Posted November 17, 2018 10:31:00 As you might have heard, the federal government will be offering support for children whose parents are still supporting them on child support, after the U.S. Supreme Court ruled that the original Child Support Guidelines were unconstitutional.
The guidelines, created in the 1990s to address the growing disparity between men and women receiving child support payments, were written to ensure that both parties would be adequately supported in the event of divorce.
However, the guidelines were quickly struck down as unconstitutional, and since then, the Supreme Court has issued several rulings in support of the guidelines, including the ruling that they were unconstitutional and should be struck down.
Now, a group of advocacy groups, led by the American Civil Liberties Union (ACLU), are calling for Congress to pass a bill that would eliminate the guidelines entirely.
“The Supreme Court decision has put an end to the child support guidelines,” the ACLU’s Danielle Citron told me.
“The guidelines were based on outdated, biased, and inaccurate assumptions about child support and the responsibilities of both parties in order to create a system that would ensure that the children of the parents who cannot afford to support them have equal access to both of their parents.”
The law that would make child support completely free is a step toward this goal, according to Citron, but the group is also calling on Congress to move forward with legislation that would replace the guidelines with a system based on child development and education, rather than child support.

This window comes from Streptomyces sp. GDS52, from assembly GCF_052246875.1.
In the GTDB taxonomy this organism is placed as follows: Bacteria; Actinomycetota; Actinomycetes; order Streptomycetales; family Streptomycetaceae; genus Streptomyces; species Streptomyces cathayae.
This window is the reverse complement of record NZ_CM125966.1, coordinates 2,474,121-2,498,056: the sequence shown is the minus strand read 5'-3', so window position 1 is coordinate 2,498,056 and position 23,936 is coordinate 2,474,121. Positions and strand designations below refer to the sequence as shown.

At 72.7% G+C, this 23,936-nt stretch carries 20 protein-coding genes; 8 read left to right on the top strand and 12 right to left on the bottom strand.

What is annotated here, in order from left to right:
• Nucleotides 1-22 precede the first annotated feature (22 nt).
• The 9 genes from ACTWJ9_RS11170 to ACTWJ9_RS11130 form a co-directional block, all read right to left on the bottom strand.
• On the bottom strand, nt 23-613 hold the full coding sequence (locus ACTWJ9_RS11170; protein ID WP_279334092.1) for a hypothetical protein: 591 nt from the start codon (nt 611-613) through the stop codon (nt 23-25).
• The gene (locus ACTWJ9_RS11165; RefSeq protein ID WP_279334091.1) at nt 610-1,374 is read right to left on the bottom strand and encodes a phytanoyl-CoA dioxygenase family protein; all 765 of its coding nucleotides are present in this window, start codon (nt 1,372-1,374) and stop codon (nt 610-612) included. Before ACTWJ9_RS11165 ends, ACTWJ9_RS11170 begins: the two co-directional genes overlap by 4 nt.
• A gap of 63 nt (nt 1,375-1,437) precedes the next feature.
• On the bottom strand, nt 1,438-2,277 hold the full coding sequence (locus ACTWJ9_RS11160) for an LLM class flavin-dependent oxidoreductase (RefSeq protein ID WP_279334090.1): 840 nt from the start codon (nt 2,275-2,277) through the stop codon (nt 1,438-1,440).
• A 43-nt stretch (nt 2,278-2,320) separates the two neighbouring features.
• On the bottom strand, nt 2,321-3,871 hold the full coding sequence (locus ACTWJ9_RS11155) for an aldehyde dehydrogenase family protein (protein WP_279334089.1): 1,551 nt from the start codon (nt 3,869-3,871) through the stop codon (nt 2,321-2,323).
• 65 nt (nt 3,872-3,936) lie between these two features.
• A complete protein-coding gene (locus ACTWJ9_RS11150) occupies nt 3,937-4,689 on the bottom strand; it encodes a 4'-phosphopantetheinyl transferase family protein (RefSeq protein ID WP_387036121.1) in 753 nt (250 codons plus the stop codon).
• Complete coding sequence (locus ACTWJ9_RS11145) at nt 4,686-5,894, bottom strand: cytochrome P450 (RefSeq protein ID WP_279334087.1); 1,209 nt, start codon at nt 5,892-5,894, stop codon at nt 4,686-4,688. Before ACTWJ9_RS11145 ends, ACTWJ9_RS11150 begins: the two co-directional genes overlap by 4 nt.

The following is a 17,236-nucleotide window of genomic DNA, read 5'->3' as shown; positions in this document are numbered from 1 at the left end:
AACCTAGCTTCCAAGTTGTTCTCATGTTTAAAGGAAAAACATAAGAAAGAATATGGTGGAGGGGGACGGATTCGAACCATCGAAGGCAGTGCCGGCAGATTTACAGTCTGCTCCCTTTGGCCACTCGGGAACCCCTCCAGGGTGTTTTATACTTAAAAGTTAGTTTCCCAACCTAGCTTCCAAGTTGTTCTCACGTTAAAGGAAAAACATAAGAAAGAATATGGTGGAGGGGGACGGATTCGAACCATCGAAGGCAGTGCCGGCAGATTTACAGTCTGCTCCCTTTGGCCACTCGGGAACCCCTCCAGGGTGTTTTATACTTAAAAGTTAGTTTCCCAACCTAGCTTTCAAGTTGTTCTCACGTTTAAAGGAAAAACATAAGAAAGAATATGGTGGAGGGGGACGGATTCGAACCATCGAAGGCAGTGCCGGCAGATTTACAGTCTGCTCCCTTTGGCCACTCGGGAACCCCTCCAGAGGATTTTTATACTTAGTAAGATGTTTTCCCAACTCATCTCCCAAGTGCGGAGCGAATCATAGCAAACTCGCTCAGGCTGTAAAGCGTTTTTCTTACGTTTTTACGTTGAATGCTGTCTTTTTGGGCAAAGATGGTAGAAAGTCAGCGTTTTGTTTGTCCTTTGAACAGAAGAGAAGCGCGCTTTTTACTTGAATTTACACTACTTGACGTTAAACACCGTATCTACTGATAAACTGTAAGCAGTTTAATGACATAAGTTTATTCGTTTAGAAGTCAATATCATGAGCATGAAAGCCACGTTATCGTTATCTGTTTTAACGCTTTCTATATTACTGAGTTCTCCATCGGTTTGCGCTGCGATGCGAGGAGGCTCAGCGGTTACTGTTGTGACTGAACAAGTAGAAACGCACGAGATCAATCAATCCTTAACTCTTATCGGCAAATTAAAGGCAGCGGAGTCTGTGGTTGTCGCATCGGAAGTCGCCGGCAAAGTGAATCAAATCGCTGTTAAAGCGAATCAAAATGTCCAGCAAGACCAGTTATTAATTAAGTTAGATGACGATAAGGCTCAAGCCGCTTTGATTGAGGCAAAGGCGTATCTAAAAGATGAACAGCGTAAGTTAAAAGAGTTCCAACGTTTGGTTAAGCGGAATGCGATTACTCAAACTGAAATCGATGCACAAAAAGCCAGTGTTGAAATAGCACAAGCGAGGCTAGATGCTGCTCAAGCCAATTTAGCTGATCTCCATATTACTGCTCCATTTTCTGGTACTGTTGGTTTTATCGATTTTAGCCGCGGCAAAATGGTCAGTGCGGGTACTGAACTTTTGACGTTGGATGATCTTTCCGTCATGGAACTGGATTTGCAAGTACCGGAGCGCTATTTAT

“The U.N. Declaration on the Rights of the Child requires that a child be provided with a high-quality education, with appropriate medical care, and that the child have access to an adequate diet, housing, and medical care,” Citron explained.
“However, these goals do not exist in a child support system that does not have a child development focus.
In fact, the child development component is one of the most controversial elements of child support.”
For example, the American Academy of Pediatrics (AAP) recently stated that a parent who pays child support should also be able to work to pay the child’s education expenses.
“There are some who believe that child support is the ultimate punishment for a child who fails to attend school,” the AAP stated in a statement in 2016.
“Unfortunately, there is no evidence that child abuse or neglect is a cause of failure to attend and is, in fact, a major factor in the child receiving child aid.
Children should be provided education and care, not punishment.”
The ACLU’s Citron argues that the guidelines have done more harm than good.
“Child support is one thing, but if the government is trying to determine what the child is going to do with their money and it’s not based on what the parents want or need, then it should be abolished,” Cit, who is the deputy director of the ACLU National Prison Project, told me, “Because the guidelines are based on a false assumption, they were used as a way to impose on women and girls, who have not been provided with the education and health care that they need, how they should manage their finances, how to manage their relationship with their parents, and to enforce their own personal preferences and expectations about their finances.”
“Children need an education, a safe place to live, and an education that prepares them for adulthood,” she added.
“If a child is paying child support then that child is at risk of becoming a victim of the child welfare system.”